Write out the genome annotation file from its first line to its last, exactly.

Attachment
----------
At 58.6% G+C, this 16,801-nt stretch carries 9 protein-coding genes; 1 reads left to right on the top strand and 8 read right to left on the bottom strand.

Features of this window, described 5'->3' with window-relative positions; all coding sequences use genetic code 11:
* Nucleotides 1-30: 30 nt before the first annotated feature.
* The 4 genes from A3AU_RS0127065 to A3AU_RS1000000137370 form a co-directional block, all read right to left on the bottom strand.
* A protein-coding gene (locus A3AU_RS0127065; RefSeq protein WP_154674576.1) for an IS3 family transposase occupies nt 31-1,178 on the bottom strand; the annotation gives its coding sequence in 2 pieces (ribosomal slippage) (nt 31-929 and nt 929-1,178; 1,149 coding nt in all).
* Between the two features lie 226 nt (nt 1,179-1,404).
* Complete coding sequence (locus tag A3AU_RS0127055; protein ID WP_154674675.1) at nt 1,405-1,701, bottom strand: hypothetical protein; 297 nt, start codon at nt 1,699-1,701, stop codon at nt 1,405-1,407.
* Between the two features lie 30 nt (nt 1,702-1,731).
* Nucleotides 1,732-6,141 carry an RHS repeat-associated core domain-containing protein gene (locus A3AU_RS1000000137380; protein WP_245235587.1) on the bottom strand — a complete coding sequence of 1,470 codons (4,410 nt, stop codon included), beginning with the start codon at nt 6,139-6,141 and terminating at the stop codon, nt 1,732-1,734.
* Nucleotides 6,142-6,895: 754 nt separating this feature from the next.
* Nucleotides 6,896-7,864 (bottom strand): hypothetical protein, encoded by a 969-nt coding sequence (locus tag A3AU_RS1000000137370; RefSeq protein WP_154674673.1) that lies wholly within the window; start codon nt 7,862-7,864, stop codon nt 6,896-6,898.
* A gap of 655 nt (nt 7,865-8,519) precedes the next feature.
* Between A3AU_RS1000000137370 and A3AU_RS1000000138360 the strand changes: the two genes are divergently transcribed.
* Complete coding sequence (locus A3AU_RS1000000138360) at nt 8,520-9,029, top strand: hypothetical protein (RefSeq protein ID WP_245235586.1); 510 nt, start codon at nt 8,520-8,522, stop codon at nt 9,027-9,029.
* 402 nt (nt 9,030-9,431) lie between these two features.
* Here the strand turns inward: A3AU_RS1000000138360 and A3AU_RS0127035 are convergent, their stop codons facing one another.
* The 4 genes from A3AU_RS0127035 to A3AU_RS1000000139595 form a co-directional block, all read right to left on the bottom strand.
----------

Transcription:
At 58.6% G+C, this 16,801-nt stretch carries 9 protein-coding genes; 1 reads left to right on the top strand and 8 read right to left on the bottom strand.

Features of this window, described 5'->3' with window-relative positions; all coding sequences use genetic code 11:
* Nucleotides 1-30: 30 nt before the first annotated feature.
* The 4 genes from A3AU_RS0127065 to A3AU_RS1000000137370 form a co-directional block, all read right to left on the bottom strand.
* A protein-coding gene (locus A3AU_RS0127065; RefSeq protein WP_154674576.1) for an IS3 family transposase occupies nt 31-1,178 on the bottom strand; the annotation gives its coding sequence in 2 pieces (ribosomal slippage) (nt 31-929 and nt 929-1,178; 1,149 coding nt in all).
* Between the two features lie 226 nt (nt 1,179-1,404).
* Complete coding sequence (locus tag A3AU_RS0127055; protein ID WP_154674675.1) at nt 1,405-1,701, bottom strand: hypothetical protein; 297 nt, start codon at nt 1,699-1,701, stop codon at nt 1,405-1,407.
* Between the two features lie 30 nt (nt 1,702-1,731).
* Nucleotides 1,732-6,141 carry an RHS repeat-associated core domain-containing protein gene (locus A3AU_RS1000000137380; protein WP_245235587.1) on the bottom strand — a complete coding sequence of 1,470 codons (4,410 nt, stop codon included), beginning with the start codon at nt 6,139-6,141 and terminating at the stop codon, nt 1,732-1,734.
* Nucleotides 6,142-6,895: 754 nt separating this feature from the next.
* Nucleotides 6,896-7,864 (bottom strand): hypothetical protein, encoded by a 969-nt coding sequence (locus tag A3AU_RS1000000137370; RefSeq protein WP_154674673.1) that lies wholly within the window; start codon nt 7,862-7,864, stop codon nt 6,896-6,898.
* A gap of 655 nt (nt 7,865-8,519) precedes the next feature.
* Between A3AU_RS1000000137370 and A3AU_RS1000000138360 the strand changes: the two genes are divergently transcribed.
* Complete coding sequence (locus A3AU_RS1000000138360) at nt 8,520-9,029, top strand: hypothetical protein (RefSeq protein ID WP_245235586.1); 510 nt, start codon at nt 8,520-8,522, stop codon at nt 9,027-9,029.
* 402 nt (nt 9,030-9,431) lie between these two features.
* Here the strand turns inward: A3AU_RS1000000138360 and A3AU_RS0127035 are convergent, their stop codons facing one another.
* The 4 genes from A3AU_RS0127035 to A3AU_RS1000000139595 form a co-directional block, all read right to left on the bottom strand.